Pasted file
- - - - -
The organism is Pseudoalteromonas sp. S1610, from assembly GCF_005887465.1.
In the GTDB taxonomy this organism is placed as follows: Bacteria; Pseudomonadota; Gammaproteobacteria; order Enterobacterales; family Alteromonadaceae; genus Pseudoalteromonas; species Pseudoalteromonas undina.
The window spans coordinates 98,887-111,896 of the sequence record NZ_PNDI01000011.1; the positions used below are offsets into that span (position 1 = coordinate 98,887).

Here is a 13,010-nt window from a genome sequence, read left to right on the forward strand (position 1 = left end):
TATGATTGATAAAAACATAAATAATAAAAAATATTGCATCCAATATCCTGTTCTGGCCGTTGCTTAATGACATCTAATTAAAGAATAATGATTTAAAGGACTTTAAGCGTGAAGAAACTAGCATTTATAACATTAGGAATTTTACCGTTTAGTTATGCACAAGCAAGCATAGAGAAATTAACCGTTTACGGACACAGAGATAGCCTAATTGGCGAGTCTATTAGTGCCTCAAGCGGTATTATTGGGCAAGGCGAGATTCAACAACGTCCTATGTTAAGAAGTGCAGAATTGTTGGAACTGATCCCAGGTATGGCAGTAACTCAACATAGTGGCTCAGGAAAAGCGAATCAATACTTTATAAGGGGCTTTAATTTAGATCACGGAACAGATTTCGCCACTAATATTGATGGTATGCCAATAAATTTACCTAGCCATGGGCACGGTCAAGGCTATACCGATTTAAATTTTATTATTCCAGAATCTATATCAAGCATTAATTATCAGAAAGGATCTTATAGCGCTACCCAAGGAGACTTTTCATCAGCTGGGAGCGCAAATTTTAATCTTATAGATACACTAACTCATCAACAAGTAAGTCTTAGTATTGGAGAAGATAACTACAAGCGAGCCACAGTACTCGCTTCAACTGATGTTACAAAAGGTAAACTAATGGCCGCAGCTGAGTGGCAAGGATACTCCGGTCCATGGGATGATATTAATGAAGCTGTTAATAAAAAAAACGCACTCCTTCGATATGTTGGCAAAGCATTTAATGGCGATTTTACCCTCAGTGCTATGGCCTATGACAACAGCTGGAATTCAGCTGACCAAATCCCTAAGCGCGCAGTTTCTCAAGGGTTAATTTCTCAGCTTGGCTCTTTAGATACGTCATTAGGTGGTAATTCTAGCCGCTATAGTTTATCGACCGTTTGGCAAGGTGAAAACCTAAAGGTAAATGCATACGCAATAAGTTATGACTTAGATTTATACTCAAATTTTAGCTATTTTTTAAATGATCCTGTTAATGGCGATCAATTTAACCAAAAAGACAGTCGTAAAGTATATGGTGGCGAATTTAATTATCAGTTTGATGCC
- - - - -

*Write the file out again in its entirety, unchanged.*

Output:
The organism is Pseudoalteromonas sp. S1610, from assembly GCF_005887465.1.
In the GTDB taxonomy this organism is placed as follows: Bacteria; Pseudomonadota; Gammaproteobacteria; order Enterobacterales; family Alteromonadaceae; genus Pseudoalteromonas; species Pseudoalteromonas undina.
The window spans coordinates 98,887-111,896 of the sequence record NZ_PNDI01000011.1; the positions used below are offsets into that span (position 1 = coordinate 98,887).

Here is a 13,010-nt window from a genome sequence, read left to right on the forward strand (position 1 = left end):
TATGATTGATAAAAACATAAATAATAAAAAATATTGCATCCAATATCCTGTTCTGGCCGTTGCTTAATGACATCTAATTAAAGAATAATGATTTAAAGGACTTTAAGCGTGAAGAAACTAGCATTTATAACATTAGGAATTTTACCGTTTAGTTATGCACAAGCAAGCATAGAGAAATTAACCGTTTACGGACACAGAGATAGCCTAATTGGCGAGTCTATTAGTGCCTCAAGCGGTATTATTGGGCAAGGCGAGATTCAACAACGTCCTATGTTAAGAAGTGCAGAATTGTTGGAACTGATCCCAGGTATGGCAGTAACTCAACATAGTGGCTCAGGAAAAGCGAATCAATACTTTATAAGGGGCTTTAATTTAGATCACGGAACAGATTTCGCCACTAATATTGATGGTATGCCAATAAATTTACCTAGCCATGGGCACGGTCAAGGCTATACCGATTTAAATTTTATTATTCCAGAATCTATATCAAGCATTAATTATCAGAAAGGATCTTATAGCGCTACCCAAGGAGACTTTTCATCAGCTGGGAGCGCAAATTTTAATCTTATAGATACACTAACTCATCAACAAGTAAGTCTTAGTATTGGAGAAGATAACTACAAGCGAGCCACAGTACTCGCTTCAACTGATGTTACAAAAGGTAAACTAATGGCCGCAGCTGAGTGGCAAGGATACTCCGGTCCATGGGATGATATTAATGAAGCTGTTAATAAAAAAAACGCACTCCTTCGATATGTTGGCAAAGCATTTAATGGCGATTTTACCCTCAGTGCTATGGCCTATGACAACAGCTGGAATTCAGCTGACCAAATCCCTAAGCGCGCAGTTTCTCAAGGGTTAATTTCTCAGCTTGGCTCTTTAGATACGTCATTAGGTGGTAATTCTAGCCGCTATAGTTTATCGACCGTTTGGCAAGGTGAAAACCTAAAGGTAAATGCATACGCAATAAGTTATGACTTAGATTTATACTCAAATTTTAGCTATTTTTTAAATGATCCTGTTAATGGCGATCAATTTAACCAAAAAGACAGTCGTAAAGTATATGGTGGCGAATTTAATTATCAGTTTGATGCC